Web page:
First, view the serial port information of the machine

 

1. Is the serial port in use?

The serial port is in the / dev directory. To see if the serial port is in use, you can use the command

 ls -l /dev/ttyUSB0

 

 

Note:
ls -l: command to view the directory, you can also use ls or ll directly.
ttyUSB0: It is the name of the serial port. Generally it starts with tty. Depending on the connected device, some serial ports are named ttyS0, some are ttyACM0, and the following 0 is the serial port number. Change it according to your needs.

Result:
If it is in use, it will display the serial file information . If it is
not in use, it will display “ls: cannot access ‘/ dev / ttyUSB0’: no ​​such file or directory”

2. View the serial device
dmesg | grep ttyUSB0

 

Serial debugging software

There are a lot of serial debugging software under Windows, and relatively few resources under Linux, but there are a few useful ones.

 

Minicom

I heard that it is very powerful, but it does not have a UI interface, and it is not easy to use at first.
installation:

sudo apt install minicom

 

 

The specific usage is not very proficient, we will make up later.
Previous image:
Operation_of_the_serial_port_in_Ubuntu_2.png

 

2. CuteCom

This is more friendly and has an interface. Similar to Windows, you can choose the serial port, set the baud rate, data bits, stop bits, etc.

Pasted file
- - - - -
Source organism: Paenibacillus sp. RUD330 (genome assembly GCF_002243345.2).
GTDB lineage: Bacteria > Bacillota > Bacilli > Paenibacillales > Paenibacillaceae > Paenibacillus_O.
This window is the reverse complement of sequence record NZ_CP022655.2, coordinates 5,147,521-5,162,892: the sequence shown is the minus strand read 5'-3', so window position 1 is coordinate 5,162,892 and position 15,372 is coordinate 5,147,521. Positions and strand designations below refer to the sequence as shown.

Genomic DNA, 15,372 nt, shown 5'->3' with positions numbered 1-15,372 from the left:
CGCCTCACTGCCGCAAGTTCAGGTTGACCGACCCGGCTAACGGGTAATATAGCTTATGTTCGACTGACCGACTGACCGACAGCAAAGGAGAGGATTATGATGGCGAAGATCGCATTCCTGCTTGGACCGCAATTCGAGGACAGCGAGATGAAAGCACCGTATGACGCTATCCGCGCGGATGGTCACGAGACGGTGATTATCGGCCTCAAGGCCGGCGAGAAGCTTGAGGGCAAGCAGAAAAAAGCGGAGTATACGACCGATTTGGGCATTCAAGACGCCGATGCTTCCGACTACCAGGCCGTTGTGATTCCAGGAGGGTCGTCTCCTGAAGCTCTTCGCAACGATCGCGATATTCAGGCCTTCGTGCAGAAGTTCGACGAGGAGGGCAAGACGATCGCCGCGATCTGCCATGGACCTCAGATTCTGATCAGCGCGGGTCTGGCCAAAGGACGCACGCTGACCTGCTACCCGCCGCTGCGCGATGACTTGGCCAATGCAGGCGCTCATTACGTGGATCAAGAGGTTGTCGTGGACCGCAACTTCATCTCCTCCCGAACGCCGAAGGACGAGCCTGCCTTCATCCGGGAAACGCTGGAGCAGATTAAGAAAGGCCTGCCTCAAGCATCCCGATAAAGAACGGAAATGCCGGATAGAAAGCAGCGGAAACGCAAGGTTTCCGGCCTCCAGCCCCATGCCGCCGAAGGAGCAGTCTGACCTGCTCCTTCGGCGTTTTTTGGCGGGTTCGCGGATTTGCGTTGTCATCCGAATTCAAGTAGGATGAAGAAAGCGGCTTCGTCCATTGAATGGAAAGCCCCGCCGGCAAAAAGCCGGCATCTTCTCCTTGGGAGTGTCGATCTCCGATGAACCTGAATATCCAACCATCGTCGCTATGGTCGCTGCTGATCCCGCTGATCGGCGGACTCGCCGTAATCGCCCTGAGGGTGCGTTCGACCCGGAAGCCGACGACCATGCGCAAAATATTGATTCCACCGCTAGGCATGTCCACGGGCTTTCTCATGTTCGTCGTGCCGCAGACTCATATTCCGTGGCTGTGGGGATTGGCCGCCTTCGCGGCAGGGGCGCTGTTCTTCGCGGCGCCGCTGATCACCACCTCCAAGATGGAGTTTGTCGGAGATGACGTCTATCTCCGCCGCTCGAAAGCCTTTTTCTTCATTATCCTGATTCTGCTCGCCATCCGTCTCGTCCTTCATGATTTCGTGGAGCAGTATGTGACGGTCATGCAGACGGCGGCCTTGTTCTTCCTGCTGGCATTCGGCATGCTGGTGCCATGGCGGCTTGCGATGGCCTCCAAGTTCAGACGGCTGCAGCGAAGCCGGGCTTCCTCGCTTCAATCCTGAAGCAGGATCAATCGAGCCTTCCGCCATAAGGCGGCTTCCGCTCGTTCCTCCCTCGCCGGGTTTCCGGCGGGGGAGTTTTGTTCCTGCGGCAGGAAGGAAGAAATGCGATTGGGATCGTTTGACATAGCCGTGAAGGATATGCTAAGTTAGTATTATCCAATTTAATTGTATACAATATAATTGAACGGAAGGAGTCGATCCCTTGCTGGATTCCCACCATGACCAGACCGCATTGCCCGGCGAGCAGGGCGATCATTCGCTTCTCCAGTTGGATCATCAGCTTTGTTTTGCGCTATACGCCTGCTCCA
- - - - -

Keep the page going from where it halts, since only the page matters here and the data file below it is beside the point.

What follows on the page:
In the middle is the receive window, and below is the send window.
installation:

# 安装
sudo apt install cutecom 
# 启动
sudo cutecom

 

 

 

 

 

To the picture:
Operation_of_the_serial_port_in_Ubuntu_3.png

 

3. COMTool

This is found on github, developed by Neucrack Neutree, and developed with python3. Please note that your computer cannot run without Python3. It is worth noting that it supports cross-platform, linux, windows, mac can be used.

GitHub link

GitHub has installation and use tutorials for each platform.
Operation_of_the_serial_port_in_Ubuntu_4.png

 

Third, serial port permissions

The Linux serial port has no read and write permissions by default. Every time you boot, you must add permissions to the serial port.

sudo chmod 666 /dev/ttyUSB0

 

 

However, it is troublesome for programs that need to be started automatically on startup, so you can set a permanent weight

  1. Open the file below. If you are
    remote, change gedit to vi or nano.
    This file does not exist, but the editor will automatically create a file that does not exist.
    70-usb-serial.rules file name can be customized, but must end with .rules.
sudo gedit /etc/udev/rules.d/70-usb-serial.rules

 

 

  1. Add the following content to the file:
    ttyUSB * means all the serial port names in this format. If you have ttyS * or others, change them as needed.
    0666 indicates the weighting mode, which is the same as the parameter behind chmod. It can also be written as 666.
    vibot_base is my custom serial port name, which is to create a hyperlink for ttyUSB *, as shown below. If you don’t need it, you can remove the last item.
KERNEL=="ttyUSB*", MODE="0666", SYMLINK+="vibot_base"

 

 

Operation_of_the_serial_port_in_Ubuntu_5.png

  1. Restart the computer
    Restart the computer for the changes to take effect.

Article last posted at: 2019-11-25 18:25:33

Orignal link:https://blog.csdn.net/maizousidemao/article/details/103236666